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Prejudice in Legislation: Alberta's Critical Infrastructure Defence Act

Tansi Nîtôtemtik,

Today’s post will explore new legislation in Alberta, and how it may be targeting Indigenous rights and way of life.


On June 17, 2020, a controversial Act came into force in Alberta. Bill 1, the Critical Infrastructure Defence Act, was introduced by the Alberta government to “protect essential infrastructure from damage or interference caused by blockades, protests or similar activities, which can cause significant public safety, social, economic and environmental consequences.”[1]


The Act defines ‘essential infrastructure’ as “pipelines and related infrastructure; oil and gas production and refinery sites; utilities (electric, gas and water); telecommunications lines, towers and equipment; highways; railways; mines,” and “allows regulations to expand the definition of essential infrastructure in the future if necessary.”[2] There are severe penalties for violating the Act, including fines of up to $10,000 for a first offence, up to $25,000 for subsequent offences, and possible prison time of up to six months.[3]

Image: CBC News, https://www.cbc.ca/news/canada/edmonton/controversial-bill-targeting-rail-blockade-protesters-soon-to-be-alberta-law-1.5589557

This legislation was introduced in the midst of demonstrations across Canada opposing the Coastal Gas Link pipeline. On February 19, 2020, demonstrators rallied at an Edmonton CN Rail site in support of the Wet’suwet’en hereditary chiefs.[4] Bill 1 was introduced on February 25, 2020. This timing was intentional. The government made it clear that they did not want Indigenous land defenders standing up for their interests, if those interests conflict with governmental and broader societal interests.

The broad list of areas, both public and private, that are deemed ‘critical infrastructure’ by the Act coincide with areas that are subject to development that may impact the environment. Utility and telecommunication lines, highways, railways, and mines in Alberta are often constructed across Treaty lands. While the government has an obligation to consult First Nations prior to construction on these lands, the environmental impact is not always respected.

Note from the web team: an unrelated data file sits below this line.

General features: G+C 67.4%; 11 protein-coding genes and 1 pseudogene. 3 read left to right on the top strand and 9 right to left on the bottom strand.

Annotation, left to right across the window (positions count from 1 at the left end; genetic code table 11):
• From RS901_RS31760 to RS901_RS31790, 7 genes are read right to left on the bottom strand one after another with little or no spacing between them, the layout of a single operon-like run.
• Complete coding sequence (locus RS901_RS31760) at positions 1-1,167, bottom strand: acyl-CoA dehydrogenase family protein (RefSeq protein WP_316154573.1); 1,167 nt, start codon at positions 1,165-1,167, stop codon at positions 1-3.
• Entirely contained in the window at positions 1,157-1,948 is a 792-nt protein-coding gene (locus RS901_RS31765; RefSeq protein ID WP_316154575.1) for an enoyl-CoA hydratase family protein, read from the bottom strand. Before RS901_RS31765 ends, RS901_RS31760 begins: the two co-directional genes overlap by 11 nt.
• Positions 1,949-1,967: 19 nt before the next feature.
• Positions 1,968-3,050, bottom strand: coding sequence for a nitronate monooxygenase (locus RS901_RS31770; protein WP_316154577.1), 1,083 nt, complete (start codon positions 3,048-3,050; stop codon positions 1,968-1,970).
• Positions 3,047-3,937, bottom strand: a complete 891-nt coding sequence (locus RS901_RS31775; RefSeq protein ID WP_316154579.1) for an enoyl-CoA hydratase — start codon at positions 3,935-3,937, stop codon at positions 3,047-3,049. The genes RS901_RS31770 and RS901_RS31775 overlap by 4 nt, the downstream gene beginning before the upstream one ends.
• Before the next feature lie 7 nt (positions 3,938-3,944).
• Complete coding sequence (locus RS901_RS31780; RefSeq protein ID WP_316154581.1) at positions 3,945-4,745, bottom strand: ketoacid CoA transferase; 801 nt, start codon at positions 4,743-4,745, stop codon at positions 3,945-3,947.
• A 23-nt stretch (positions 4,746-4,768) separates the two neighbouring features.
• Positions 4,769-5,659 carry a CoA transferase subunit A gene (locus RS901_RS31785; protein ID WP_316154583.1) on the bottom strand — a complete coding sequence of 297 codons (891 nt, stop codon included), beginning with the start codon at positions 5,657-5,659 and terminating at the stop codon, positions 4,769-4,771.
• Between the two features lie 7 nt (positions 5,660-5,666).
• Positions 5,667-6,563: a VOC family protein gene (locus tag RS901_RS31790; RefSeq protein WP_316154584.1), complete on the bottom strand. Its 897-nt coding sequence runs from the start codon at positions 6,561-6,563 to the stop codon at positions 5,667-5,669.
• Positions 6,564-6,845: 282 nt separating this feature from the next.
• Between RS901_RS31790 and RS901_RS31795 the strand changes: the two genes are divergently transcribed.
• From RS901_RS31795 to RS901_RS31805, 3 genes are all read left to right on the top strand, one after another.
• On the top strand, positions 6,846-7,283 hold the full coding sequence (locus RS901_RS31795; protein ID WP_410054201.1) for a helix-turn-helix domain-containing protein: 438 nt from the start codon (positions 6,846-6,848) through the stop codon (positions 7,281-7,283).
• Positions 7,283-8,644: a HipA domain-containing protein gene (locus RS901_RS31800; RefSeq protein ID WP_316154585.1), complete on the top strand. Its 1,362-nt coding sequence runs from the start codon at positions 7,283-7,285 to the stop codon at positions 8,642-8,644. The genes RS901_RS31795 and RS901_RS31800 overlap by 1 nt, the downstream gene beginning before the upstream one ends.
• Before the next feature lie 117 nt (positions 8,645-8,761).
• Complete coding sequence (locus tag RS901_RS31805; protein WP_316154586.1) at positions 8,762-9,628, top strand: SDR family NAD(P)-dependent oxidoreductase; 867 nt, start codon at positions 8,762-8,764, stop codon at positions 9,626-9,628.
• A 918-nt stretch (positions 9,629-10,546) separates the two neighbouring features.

Last week, we discussed the duty to consult, and how it has not been fairly or appropriately applied in governmental decision-making around natural resource and land use. Demonstrations by land defenders, Indigenous communities, and supporters are a way to have their voices heard when the government has not adequately consulted with them. Any demonstrations in the province take place on traditional land, and therefore the Act could be interpreted as impeding the right to gather on the land.

The Act has the potential to criminalize environmental demonstrators and protesters. In 2022, protests across Canada denounced “the role of colonialism and capitalism in contributing to climate change.”[5] Climate change has a disproportionately high impact on First Nations, Métis, and Inuit people, and is an area where ongoing protest is expected. The Act threatens to silence the voices of those who want to promote positive environmental change.

In the midst of the COVID-19 pandemic in February 2022, two years after the Act was introduced, a series of protests erupted across the province, protesting a federal vaccine mandate for truck drivers to cross the border back into Canada.[6] A blockade at the Canada-U.S. border in Coutts, Alberta was not met with the type of police intervention that the Act would expect. Athabasca Chipewyan First Nation Chief Allan believes that this is proof that the Act was racially motivated.

Legislation in Alberta, and across the country, is created to apply to everyone equally. It should not be created to retaliate against actions of racialized groups of people, and shouldn’t be applied differently based on race, culture, or social values. If the Act is not going to be applied the same way to a largely white, colonizer protest as it is to Indigenous demonstrations, it should be repealed. Indigenous peoples in Canada have a right to protect traditional lands.

Until Next Time,

Team ReconciliACTION YEG



[1] Government of Alberta, “Protecting critical infrastructure” (last visited 27 Mar 2023), Government of Alberta, online: <www.alberta.ca/protecting-critical-infrastructure.aspx>.

[2] Ibid.

[3] Ibid.

[4] Wallis Snowdon, “Court grants CN injunction against rail blockade in west Edmonton” (19 Feb 2020), CBC News, online: <www.cbc.ca/news/canada/edmonton/rail-blockade-wet-suwet-en-edmonton-1.5468200>.

[5] Morgan Lowrie, “Climate protests held in cities across Canada: ‘Don’t be a fossil fool’” (25 Mar 2022), Global News, online: <globalnews.ca/news/8711063/climate-change-protests-canada/>.

[6] Shari Narine, “Lack of action at truckers’ blockades shows racist intent of Alberta’s Critical Infrastructure Defence Act, says chief” (3 Feb 2022), Toronto Star, online: <www.thestar.com/news/canada/2022/02/03/lack-of-action-at-truckers-blockades-shows-racist-intent-of-albertas-critical-infrastructure-defence-act-says-chief.html>


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